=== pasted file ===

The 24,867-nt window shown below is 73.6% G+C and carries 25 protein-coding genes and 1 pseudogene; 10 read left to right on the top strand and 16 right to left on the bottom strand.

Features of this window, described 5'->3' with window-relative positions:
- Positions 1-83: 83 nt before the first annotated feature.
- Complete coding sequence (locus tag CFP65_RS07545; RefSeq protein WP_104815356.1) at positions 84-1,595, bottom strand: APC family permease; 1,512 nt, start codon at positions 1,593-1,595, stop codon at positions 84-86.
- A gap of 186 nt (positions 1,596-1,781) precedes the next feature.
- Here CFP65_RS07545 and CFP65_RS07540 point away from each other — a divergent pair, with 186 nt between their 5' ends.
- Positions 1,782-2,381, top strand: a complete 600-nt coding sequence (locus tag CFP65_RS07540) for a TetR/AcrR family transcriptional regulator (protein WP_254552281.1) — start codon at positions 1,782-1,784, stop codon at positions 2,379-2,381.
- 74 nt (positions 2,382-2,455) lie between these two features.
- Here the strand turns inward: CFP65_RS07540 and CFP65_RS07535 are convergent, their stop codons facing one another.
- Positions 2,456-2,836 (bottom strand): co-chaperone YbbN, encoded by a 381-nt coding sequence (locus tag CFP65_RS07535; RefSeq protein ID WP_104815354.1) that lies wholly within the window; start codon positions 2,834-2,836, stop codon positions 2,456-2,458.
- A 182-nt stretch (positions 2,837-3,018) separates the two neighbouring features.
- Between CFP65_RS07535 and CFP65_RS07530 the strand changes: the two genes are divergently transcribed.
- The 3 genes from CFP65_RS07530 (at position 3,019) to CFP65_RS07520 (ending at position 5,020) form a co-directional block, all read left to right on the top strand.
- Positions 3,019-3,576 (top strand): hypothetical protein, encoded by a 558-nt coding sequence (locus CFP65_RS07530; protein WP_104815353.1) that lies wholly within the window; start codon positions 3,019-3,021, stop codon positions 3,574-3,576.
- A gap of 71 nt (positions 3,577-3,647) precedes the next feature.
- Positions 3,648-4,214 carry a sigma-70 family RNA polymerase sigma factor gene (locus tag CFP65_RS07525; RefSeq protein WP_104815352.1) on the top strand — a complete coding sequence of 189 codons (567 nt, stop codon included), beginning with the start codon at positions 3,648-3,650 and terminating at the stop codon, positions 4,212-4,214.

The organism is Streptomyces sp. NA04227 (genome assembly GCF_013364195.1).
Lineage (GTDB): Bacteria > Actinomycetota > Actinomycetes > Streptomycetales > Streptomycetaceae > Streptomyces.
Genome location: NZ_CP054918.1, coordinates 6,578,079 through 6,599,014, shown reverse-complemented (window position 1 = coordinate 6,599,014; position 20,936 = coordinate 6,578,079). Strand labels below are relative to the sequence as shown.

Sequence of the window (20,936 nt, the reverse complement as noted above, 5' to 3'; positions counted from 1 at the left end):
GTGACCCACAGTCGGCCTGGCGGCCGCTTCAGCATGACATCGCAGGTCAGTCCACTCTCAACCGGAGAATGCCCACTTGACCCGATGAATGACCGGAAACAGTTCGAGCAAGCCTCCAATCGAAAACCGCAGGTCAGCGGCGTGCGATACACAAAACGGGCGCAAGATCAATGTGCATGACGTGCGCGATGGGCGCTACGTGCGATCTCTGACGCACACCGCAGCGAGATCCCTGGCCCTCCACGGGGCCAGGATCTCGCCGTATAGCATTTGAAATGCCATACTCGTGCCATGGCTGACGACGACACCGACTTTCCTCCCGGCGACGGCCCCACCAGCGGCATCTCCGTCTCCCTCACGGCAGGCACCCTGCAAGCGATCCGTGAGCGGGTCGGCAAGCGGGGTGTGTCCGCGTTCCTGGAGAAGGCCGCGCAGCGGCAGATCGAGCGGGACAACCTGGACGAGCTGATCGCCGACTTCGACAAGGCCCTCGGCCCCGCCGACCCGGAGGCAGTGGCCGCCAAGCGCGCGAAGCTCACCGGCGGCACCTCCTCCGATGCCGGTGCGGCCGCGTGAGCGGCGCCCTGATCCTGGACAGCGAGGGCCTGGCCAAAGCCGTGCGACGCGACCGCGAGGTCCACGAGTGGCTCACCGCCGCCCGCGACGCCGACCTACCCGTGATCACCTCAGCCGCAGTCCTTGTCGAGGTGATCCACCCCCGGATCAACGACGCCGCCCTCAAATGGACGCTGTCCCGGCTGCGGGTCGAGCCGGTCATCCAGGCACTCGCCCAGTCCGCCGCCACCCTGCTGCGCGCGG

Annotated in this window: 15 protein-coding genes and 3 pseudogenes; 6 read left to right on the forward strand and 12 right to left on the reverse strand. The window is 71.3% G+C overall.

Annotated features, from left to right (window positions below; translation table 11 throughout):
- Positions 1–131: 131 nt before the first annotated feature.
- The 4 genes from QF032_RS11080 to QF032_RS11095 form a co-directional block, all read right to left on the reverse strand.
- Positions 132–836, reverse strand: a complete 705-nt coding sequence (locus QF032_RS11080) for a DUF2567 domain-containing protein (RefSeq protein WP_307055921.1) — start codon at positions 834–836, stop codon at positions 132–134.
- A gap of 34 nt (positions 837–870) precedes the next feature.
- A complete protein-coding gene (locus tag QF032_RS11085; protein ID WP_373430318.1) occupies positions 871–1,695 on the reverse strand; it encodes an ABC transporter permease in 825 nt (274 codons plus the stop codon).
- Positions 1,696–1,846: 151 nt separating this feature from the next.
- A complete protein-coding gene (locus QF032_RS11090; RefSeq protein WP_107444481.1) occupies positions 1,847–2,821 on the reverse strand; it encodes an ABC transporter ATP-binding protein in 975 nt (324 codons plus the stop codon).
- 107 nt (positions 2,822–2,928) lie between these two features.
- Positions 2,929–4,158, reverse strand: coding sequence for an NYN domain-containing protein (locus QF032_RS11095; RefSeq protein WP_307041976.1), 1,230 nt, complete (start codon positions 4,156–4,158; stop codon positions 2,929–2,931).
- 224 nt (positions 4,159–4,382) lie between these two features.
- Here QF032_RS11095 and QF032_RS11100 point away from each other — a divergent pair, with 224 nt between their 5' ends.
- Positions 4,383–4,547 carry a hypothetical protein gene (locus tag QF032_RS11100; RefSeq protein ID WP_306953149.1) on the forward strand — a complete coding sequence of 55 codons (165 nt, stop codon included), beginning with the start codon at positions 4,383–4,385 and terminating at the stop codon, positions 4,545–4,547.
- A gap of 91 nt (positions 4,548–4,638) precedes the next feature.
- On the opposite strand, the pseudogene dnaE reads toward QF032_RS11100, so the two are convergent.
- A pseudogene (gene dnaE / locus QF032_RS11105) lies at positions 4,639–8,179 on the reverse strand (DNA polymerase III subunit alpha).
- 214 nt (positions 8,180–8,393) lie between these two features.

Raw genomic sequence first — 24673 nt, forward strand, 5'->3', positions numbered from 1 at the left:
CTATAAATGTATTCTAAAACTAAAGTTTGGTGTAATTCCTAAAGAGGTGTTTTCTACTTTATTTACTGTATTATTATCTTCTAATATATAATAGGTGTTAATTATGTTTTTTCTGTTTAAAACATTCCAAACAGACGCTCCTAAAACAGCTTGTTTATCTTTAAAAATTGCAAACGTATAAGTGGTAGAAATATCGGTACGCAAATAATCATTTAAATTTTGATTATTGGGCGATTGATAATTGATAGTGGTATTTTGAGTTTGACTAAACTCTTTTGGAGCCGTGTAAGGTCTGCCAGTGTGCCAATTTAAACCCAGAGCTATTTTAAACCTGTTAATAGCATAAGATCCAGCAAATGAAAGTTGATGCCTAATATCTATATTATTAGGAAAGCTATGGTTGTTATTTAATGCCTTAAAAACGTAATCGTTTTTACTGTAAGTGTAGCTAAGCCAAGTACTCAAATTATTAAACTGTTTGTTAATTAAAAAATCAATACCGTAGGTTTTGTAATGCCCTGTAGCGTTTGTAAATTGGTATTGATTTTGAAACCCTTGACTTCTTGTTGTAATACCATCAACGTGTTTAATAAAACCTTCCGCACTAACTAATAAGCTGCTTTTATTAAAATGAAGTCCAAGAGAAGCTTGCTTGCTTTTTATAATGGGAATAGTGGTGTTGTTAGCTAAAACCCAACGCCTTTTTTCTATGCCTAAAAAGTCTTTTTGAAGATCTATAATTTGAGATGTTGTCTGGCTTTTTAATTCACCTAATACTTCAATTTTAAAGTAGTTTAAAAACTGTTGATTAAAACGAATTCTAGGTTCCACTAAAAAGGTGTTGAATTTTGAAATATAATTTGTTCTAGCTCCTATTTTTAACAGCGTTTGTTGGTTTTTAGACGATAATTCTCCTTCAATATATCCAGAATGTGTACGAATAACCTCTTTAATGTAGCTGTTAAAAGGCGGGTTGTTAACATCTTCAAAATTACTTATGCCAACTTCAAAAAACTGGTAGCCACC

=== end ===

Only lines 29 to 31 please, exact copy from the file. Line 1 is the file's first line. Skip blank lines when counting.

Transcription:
- Positions 1,696–1,846: 151 nt separating this feature from the next.
- A complete protein-coding gene (locus QF032_RS11090; RefSeq protein WP_107444481.1) occupies positions 1,847–2,821 on the reverse strand; it encodes an ABC transporter ATP-binding protein in 975 nt (324 codons plus the stop codon).
- 107 nt (positions 2,822–2,928) lie between these two features.